This article is part of my blog-series: My Favourite Training Tools. There are probably thousands of tools out there for fitness. Some are fly-by-night items (I’m talking about you, Shaker Weight), others have been mainstays for hundreds of years, and now and then there is a new kid on the block that is clearly here to stay. Through this blog-series, I’ll share with you the tools that I think are worth including in your home or commercial gym. The complete list to date is included at the bottom of this post.

Lucky number 7 on the list is the kettlebell. Truth be told, when I first drafted my list, kettlebells just missed the top 10. I had them as an honourable mention. But their awesomeness is pretty hard to ignore, and I realized they just had to make my list.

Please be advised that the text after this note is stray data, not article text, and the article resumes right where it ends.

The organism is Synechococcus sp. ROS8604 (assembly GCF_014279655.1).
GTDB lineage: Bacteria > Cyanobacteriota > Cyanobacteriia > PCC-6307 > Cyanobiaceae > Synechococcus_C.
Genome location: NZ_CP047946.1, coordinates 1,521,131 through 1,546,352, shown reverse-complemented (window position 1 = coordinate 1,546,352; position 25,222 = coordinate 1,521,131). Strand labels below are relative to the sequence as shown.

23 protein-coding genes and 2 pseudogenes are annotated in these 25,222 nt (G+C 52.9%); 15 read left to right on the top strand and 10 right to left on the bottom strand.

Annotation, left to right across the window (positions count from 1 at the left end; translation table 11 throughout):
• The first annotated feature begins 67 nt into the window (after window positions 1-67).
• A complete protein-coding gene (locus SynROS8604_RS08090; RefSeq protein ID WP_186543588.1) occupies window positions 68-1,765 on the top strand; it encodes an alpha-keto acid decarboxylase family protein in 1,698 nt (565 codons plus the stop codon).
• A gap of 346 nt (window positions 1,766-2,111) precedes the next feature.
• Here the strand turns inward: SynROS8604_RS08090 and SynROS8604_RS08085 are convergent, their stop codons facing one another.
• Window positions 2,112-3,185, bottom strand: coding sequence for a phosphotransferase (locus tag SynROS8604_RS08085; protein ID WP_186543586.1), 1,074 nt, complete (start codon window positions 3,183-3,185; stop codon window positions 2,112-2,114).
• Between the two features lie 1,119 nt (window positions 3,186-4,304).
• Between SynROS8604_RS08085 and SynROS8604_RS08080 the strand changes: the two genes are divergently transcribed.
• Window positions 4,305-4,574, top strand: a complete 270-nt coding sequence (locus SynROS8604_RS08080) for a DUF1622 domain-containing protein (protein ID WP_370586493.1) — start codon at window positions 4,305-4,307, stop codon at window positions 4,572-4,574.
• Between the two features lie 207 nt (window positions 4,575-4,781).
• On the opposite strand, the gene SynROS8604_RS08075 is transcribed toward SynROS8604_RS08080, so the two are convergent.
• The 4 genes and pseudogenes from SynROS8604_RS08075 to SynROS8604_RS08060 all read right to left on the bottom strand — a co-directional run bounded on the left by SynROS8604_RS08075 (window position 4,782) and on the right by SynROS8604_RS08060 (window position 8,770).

The turnaround came recently as I was purchasing equipment for my new personal training studio in Ottawa. Up to that point I only had access to a few kettlebells – one each of 10, 15, 35 and 45 pounds and two 20 pounders. Even though I had so few of them, I realized that they got a lot of use. I also noticed how often clients told me that they really liked them. That’s when I started to think: what if I bought kettlebells instead of dumbbells for the new studio?


I posed the question to my peers on and the response was largely positive. In fact the only concerns expressed were that kettlebells tend to come in 4kg (8.8lb) increments which would be a big jump for some people, particularly with upper body exercises. This is not an issue for the York kBs I was looking at, as they come in 5 lb increments, much like most dumbbells.

The price was also right. As it turns out dumbbells are really quite expensive and most decent ones are actually more expensive than the set of kettlebells I was looking at.

The clincher was coming to the realization that every exercise my clients can do with dumbbells, they can also do with kettlebells, but there are several exercises that I love to use with my clients that can be done with kettlebells but can’t be done effectively with dumbbells. Here are five great examples: